Pepsi Invaders (erroneously identified as Coke Wins and Coke Invaders) is a 1983 fixed shooter video game developed and published by Atari, Inc. for the Atari 2600. A reskin of the system's version of Space Invaders, the player is tasked with shoot down a formation of enemies at the top of the screen, consisting of the letters used to spell Pepsi, under a three-minute timer with an unlimited number of lives. It is cited as an early example of an advertisement-themed video game.
Pepsi Invaders was commissioned by The Coca-Cola Company to be handed out to salesmen at their 1983 sales convention. While the intent of the game was to help boost the morale of the company's employees, many simply discarded it due to disinterest. Pepsi Invaders is known for being one of the rarest games produced for the Atari 2600 due to only 125 copies being distributed, typically commanding high prices on various online auction sites.
Concept and history
The game is a modification of Space Invaders, with each row consisting of the letters P E P S I followed by an alien, instead of the original six aliens. In addition, the game was changed from having limited lives but unlimited time as in the original Space Invaders, to having unlimited lives but a three-minute time limit in which to shoot as many of the enemies and complete as many levels as possible and the color of the floor was changed to the color of the soda Coca-Cola.
It was commissioned by The Coca-Cola Company to be handed out to executives at their 1983 sales convention alongside an Atari 2600 console, and developed by Atari as a modification of the original Space Invaders cartridge. Due to the original Space Invaders Atari 2600 developer Rick Maurer leaving Atari over payment issues, Atari tasked designer Christopher Omarzu with hacking the original. It was created with the intention of boosting the morale of Coca-Cola's employees. Most of the cartridges were discarded due to disinterest by their recipients. Pepsi Invaders has been mistakenly labelled Coke Wins and Coke Invaders, to the confusion of Omarzu.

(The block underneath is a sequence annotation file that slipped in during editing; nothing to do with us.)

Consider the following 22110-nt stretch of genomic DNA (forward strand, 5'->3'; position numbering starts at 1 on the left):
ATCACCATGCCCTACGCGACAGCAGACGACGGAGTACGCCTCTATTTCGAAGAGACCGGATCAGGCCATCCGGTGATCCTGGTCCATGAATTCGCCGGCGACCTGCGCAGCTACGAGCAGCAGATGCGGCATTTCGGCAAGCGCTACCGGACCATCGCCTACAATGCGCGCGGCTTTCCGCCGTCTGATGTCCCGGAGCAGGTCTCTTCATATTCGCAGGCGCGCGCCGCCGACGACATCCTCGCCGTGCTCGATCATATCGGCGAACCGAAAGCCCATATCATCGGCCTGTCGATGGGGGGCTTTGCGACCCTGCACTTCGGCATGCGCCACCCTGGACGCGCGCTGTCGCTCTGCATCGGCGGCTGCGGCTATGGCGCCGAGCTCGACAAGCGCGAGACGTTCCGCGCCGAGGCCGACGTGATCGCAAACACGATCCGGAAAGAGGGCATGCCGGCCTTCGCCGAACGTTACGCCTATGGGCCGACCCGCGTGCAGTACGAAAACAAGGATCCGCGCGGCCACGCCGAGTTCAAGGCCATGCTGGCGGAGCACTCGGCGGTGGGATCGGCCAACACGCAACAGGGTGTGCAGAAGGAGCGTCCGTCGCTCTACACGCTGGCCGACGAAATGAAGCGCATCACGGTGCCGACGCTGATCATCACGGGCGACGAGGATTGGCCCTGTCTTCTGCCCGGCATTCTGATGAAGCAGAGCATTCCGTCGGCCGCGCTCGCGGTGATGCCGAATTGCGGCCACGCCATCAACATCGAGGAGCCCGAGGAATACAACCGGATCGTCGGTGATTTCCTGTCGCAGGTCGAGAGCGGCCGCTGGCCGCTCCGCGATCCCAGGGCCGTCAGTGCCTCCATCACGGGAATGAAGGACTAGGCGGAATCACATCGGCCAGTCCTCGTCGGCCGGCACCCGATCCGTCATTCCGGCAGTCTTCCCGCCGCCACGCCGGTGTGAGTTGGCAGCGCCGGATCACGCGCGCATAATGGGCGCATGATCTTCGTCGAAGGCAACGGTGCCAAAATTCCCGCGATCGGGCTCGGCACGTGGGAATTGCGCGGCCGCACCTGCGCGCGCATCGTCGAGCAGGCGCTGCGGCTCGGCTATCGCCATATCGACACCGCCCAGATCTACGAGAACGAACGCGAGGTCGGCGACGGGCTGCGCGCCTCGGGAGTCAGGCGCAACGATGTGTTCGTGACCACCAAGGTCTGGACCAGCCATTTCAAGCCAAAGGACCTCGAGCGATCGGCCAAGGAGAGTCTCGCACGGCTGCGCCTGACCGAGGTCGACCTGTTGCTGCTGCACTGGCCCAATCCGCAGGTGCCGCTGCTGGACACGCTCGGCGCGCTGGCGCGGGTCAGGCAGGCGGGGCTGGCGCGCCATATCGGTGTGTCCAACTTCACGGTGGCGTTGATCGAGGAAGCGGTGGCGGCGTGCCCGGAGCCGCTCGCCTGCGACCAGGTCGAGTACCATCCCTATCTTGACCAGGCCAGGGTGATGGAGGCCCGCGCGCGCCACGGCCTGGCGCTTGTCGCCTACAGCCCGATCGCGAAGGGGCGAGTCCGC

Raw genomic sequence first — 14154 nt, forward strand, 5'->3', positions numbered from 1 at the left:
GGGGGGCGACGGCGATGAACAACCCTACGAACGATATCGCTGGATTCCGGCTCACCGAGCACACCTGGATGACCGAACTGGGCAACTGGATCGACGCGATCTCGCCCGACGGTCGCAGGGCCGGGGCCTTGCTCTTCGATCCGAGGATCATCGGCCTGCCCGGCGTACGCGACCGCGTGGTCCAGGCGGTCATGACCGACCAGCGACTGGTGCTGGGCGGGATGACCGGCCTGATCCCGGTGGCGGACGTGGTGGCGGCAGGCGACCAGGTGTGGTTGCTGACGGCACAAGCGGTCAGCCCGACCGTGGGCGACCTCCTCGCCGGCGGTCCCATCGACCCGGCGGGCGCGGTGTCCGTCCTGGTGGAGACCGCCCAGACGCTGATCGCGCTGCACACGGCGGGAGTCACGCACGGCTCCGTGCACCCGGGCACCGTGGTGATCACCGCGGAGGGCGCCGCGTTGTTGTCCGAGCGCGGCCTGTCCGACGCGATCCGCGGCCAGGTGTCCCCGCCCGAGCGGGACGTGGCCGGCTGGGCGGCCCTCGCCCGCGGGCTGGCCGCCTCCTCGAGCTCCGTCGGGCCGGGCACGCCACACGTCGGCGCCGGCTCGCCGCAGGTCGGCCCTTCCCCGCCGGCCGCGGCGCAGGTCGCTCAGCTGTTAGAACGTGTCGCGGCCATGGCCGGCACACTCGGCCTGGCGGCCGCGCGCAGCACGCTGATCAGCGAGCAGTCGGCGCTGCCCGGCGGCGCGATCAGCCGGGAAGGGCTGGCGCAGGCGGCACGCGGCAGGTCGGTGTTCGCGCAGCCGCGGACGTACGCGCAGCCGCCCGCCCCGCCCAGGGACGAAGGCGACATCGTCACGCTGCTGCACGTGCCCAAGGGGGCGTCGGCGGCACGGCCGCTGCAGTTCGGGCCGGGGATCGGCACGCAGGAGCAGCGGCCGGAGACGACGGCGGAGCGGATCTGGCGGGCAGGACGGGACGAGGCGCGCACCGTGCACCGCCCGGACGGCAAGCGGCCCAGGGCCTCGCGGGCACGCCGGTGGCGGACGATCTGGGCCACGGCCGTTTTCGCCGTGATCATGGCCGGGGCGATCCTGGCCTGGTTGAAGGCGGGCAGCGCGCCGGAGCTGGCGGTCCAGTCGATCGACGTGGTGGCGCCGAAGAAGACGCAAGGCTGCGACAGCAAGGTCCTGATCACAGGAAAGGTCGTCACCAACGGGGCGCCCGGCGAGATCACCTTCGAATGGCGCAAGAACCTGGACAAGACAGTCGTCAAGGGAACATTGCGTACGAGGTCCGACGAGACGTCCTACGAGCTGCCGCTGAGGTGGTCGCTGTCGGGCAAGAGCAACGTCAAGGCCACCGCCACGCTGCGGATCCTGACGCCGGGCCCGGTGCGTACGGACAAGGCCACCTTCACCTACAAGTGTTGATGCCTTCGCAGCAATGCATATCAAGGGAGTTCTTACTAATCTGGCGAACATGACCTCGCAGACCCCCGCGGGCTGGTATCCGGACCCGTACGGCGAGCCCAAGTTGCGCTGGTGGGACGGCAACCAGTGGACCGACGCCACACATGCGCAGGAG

Writer Matthew S. Eastin notes it as an early example of an "advergame" - an advertisement game - and discussed how it was more an attack on a competitor than an advertisement by the company who had it made. The Guardian included it in its list of the best product placement video games, similarly noting it as an early example of this and a "mischievous" marketing attempt. PCFormat felt the marketing was smart, comparing it to The Apprentice. Retro Gamer was critical of Pepsi Invaders due to the letters not moving downward as the ships do in Space Invaders.
The game was packaged in a black cartridge without a label, and only released at the 1983 sales convention, where it was given (along with an Atari 2600 console) to the 125 sales executives attending. It is now highly sought after by collectors, with copies selling for up to $1,825 on eBay.
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